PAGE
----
BEAUTY BEFORE COMFORT: A Memoir
Allison Glock, . . Knopf, $20 (208pp) ISBN 978-0-375-40121-3
In West Virginia hillbilly country during the 1930s and '40s, Aneita Jean Blair was a "slinky redhead with a knowing smile" and a Miss America figure. She was shamelessly provocative, relentlessly freeloving and determined to get the hell out of depressed Hancock County. She also had a stinging wit and a storehouse of aphorisms ("beauty before comfort" was one). Although her life turned out to be far narrower than her aspirations, Aneita Jean was lucky in having a granddaughter, the author of this memoir, who has conveyed her flamboyant personality and memorialized the strings of beaux she ran through, the chic clothes she wore and the tragedies she surmounted. While the narrative initially grabs the reader with bold and brassy anecdotes, when Glock segues into the history of the Blair family, the tension declines. The story is sometimes poignant, sometimes predictable and sometimes far-fetched. While some of her reconstructed family tales run thin, Glock does not honey coat her grandmother's character. Not every granddaughter would write, "she had given in entirely to her shallowest instincts and run whole hog into the bliss of debauchery." As a social history the memoir fascinates. Because of the clay on the shores of the Ohio River, pottery factories were established there in the 1850s, and they became the family trade. Descriptions of factory jobs, the brutal working conditions and the chronic diseases they caused (including rampant alcoholism) are valuable indices of our national history. The account's candor and Glock's gift for juicy metaphors ("Puberty hit my grandmother like a dropped piano") add memorable touches to an offbeat story. 20 photos.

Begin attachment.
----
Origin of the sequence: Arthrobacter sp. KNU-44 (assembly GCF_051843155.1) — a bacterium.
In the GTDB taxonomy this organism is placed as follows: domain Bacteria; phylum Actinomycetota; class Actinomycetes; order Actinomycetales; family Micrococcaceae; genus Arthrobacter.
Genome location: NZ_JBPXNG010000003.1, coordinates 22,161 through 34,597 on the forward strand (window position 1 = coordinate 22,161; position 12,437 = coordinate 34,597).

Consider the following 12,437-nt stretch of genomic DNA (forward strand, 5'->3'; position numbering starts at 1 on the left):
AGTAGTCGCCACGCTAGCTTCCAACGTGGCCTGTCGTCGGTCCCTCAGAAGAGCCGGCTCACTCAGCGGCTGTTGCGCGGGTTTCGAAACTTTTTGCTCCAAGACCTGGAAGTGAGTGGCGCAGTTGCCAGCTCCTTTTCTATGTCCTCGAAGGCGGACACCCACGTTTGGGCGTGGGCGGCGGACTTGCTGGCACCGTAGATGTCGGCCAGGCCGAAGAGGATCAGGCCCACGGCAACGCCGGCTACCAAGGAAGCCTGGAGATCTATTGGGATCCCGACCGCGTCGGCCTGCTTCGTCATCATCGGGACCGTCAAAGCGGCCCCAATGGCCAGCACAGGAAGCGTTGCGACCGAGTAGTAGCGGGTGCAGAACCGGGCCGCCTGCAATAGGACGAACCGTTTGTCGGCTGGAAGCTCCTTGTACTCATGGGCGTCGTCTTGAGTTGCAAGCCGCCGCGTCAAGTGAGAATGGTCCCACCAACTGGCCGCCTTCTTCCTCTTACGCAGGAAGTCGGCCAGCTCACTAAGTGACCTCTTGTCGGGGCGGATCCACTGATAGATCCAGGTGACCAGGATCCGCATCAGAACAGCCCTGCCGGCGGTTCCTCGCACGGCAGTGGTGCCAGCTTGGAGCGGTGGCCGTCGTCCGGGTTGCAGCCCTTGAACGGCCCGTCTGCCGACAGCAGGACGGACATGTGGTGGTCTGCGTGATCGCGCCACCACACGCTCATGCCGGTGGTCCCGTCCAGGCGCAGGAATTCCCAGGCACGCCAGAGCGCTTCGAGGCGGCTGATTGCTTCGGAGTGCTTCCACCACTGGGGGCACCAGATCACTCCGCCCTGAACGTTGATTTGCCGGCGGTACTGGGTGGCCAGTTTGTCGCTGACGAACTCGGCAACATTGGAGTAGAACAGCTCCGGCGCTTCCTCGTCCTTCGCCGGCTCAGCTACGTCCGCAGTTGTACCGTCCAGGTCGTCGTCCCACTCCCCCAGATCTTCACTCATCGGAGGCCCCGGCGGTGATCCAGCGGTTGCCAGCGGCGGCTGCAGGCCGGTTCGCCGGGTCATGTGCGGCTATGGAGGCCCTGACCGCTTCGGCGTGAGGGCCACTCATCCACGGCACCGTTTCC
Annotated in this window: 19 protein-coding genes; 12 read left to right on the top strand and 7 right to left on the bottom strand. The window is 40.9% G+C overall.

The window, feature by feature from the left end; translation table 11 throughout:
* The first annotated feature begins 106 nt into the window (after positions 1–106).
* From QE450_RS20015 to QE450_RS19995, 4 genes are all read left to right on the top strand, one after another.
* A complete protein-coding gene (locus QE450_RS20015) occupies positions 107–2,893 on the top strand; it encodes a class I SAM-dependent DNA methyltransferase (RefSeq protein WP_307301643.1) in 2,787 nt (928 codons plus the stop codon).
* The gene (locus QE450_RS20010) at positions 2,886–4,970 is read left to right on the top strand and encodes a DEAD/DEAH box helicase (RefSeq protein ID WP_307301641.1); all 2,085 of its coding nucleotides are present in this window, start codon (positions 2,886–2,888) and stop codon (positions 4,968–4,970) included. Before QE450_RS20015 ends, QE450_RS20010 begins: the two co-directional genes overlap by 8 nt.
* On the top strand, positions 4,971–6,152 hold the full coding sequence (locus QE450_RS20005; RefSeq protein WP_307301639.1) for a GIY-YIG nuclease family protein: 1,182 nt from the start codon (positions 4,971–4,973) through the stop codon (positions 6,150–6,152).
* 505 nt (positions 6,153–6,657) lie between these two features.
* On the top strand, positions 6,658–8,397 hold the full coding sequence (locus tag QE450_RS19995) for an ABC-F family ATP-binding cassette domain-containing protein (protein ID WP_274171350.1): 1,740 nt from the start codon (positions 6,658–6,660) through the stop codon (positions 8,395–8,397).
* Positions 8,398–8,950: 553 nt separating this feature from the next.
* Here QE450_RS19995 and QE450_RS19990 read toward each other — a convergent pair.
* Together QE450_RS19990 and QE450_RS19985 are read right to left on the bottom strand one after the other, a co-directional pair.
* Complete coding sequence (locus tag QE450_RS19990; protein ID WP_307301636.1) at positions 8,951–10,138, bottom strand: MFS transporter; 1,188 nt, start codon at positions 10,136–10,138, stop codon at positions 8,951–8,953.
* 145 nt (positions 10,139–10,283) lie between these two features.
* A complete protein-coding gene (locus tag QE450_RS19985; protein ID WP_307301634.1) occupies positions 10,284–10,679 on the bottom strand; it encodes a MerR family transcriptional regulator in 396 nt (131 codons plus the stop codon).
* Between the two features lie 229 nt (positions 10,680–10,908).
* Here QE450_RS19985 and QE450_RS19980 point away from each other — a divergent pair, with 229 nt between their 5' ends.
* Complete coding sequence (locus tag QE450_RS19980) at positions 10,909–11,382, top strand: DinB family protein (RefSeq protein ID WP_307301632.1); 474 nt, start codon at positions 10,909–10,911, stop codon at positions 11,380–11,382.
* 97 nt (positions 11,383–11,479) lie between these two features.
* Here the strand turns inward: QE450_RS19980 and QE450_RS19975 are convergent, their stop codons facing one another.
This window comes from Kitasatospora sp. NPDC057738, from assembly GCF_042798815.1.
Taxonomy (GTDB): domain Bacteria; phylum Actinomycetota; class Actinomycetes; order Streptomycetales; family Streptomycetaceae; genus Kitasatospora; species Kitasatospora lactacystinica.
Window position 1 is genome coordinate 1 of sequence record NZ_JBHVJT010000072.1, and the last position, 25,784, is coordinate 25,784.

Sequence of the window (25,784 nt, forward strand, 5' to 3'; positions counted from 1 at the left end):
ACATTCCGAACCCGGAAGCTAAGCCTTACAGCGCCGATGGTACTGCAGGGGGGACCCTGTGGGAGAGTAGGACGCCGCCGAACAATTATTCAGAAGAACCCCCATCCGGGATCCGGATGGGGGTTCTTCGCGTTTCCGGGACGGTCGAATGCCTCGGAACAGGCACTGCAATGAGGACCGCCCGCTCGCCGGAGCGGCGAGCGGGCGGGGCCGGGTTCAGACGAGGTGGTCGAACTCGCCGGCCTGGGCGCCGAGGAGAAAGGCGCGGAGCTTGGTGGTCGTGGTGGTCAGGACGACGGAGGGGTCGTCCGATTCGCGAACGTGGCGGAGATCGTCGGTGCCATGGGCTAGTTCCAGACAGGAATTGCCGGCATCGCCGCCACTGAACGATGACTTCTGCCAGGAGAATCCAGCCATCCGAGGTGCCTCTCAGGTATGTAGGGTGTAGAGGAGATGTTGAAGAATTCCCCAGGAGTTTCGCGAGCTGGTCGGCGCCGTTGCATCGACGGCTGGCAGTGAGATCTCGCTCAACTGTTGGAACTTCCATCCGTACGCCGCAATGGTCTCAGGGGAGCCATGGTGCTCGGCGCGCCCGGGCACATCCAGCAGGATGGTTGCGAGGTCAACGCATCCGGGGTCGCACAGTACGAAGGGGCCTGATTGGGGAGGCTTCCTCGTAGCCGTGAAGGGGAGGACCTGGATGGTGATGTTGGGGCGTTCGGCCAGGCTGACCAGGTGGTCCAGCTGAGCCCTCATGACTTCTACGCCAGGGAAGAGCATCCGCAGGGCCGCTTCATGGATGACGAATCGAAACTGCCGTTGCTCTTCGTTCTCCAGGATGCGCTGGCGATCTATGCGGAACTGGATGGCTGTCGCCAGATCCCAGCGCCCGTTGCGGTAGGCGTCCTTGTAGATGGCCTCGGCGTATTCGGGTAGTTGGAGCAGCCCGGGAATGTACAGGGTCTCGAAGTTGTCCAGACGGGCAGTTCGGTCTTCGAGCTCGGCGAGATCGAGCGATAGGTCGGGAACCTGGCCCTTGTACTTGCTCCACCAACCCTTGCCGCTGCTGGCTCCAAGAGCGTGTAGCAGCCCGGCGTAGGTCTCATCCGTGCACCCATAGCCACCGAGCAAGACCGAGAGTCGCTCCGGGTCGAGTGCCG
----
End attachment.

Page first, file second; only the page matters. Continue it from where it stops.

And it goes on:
Reviewed on: 03/03/2003